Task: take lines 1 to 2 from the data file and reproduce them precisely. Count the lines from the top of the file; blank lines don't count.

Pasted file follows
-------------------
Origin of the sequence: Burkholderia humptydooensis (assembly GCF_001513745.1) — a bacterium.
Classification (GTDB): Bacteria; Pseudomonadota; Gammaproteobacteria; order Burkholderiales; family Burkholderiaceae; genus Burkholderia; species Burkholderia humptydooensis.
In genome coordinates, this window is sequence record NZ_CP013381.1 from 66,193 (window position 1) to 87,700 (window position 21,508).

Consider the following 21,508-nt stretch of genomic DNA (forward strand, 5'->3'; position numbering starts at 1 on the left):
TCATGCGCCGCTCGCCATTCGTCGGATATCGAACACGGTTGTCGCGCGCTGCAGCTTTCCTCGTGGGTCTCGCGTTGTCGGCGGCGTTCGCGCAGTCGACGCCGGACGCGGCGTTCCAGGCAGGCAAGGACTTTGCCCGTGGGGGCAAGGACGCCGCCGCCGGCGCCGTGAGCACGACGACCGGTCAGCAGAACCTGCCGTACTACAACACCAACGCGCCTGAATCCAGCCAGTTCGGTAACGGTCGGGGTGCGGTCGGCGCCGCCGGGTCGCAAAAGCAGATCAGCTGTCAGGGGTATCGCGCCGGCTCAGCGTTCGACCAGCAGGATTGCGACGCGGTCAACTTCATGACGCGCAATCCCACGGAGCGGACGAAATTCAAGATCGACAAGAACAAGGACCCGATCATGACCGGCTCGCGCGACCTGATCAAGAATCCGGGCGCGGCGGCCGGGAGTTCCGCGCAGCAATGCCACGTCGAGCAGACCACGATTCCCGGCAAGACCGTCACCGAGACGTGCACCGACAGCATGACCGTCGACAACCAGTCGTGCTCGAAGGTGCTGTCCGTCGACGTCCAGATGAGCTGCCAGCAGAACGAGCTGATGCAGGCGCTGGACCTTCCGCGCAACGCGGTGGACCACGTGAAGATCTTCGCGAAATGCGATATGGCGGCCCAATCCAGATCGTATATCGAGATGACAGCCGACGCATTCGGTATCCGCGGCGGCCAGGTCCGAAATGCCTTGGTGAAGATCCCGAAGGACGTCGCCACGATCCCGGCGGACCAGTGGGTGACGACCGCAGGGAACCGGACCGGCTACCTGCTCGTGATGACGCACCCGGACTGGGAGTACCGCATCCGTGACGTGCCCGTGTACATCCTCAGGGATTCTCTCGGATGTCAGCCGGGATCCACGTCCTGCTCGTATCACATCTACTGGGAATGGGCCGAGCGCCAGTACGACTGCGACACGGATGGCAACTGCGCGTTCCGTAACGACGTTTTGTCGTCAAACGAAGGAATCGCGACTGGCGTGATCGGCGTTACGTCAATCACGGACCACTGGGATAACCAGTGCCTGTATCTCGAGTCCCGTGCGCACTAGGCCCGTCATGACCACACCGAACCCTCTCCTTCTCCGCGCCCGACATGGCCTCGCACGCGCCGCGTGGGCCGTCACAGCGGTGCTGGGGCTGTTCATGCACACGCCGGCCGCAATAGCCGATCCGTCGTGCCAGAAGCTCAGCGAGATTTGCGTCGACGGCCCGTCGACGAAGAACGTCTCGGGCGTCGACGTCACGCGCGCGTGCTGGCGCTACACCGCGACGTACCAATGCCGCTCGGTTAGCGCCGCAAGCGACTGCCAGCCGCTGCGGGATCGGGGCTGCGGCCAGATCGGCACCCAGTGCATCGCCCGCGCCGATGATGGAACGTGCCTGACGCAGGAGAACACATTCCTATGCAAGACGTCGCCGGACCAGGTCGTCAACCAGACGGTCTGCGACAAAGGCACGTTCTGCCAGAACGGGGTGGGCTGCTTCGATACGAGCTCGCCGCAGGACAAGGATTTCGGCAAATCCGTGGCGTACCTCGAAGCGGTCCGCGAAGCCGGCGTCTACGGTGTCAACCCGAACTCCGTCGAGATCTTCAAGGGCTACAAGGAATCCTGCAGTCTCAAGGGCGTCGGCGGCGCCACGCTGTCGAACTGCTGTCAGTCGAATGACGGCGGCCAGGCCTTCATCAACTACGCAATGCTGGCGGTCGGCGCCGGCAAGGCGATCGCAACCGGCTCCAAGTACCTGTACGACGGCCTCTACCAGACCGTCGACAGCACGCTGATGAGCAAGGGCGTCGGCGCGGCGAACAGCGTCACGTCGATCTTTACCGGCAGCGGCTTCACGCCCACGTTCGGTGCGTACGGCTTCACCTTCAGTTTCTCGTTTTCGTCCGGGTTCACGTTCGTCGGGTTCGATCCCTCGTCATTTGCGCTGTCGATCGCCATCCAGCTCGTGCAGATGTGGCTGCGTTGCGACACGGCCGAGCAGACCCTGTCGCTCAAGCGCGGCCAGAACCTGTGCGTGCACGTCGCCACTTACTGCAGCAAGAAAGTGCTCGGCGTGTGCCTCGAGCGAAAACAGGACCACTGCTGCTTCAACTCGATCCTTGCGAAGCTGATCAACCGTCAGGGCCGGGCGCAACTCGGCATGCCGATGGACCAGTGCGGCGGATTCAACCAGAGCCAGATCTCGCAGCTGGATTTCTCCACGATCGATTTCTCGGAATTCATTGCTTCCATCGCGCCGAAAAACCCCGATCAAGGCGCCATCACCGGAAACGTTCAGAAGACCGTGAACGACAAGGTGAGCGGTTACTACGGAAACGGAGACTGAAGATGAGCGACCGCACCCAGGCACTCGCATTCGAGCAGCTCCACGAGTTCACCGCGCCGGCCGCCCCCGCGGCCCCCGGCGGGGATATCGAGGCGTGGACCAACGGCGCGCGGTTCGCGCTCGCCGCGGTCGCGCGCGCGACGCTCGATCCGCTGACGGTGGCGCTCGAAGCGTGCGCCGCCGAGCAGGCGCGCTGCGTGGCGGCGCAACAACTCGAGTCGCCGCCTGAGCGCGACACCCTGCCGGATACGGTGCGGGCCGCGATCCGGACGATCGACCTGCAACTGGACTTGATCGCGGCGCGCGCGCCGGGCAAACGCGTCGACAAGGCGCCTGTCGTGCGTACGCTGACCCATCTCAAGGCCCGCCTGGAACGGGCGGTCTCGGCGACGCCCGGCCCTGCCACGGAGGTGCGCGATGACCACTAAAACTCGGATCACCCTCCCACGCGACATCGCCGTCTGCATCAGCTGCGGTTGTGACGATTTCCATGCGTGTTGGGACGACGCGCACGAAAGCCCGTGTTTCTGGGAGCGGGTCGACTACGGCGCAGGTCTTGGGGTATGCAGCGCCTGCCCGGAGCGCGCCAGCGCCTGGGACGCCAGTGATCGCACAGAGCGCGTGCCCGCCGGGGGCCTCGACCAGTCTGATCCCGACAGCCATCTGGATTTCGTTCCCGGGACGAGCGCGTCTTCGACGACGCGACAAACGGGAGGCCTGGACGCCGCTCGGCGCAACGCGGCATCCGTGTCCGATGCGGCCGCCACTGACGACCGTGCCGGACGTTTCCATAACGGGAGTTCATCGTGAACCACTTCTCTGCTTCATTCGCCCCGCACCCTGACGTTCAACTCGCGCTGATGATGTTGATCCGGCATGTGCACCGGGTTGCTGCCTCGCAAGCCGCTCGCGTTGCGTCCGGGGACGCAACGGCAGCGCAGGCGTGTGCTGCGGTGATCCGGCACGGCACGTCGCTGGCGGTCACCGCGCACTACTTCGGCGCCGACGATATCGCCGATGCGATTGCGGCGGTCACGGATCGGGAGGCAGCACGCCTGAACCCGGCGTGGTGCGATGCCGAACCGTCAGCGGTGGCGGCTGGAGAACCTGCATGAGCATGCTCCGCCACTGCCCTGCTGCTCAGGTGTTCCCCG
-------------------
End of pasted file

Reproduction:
Origin of the sequence: Burkholderia humptydooensis (assembly GCF_001513745.1) — a bacterium.
Classification (GTDB): Bacteria; Pseudomonadota; Gammaproteobacteria; order Burkholderiales; family Burkholderiaceae; genus Burkholderia; species Burkholderia humptydooensis.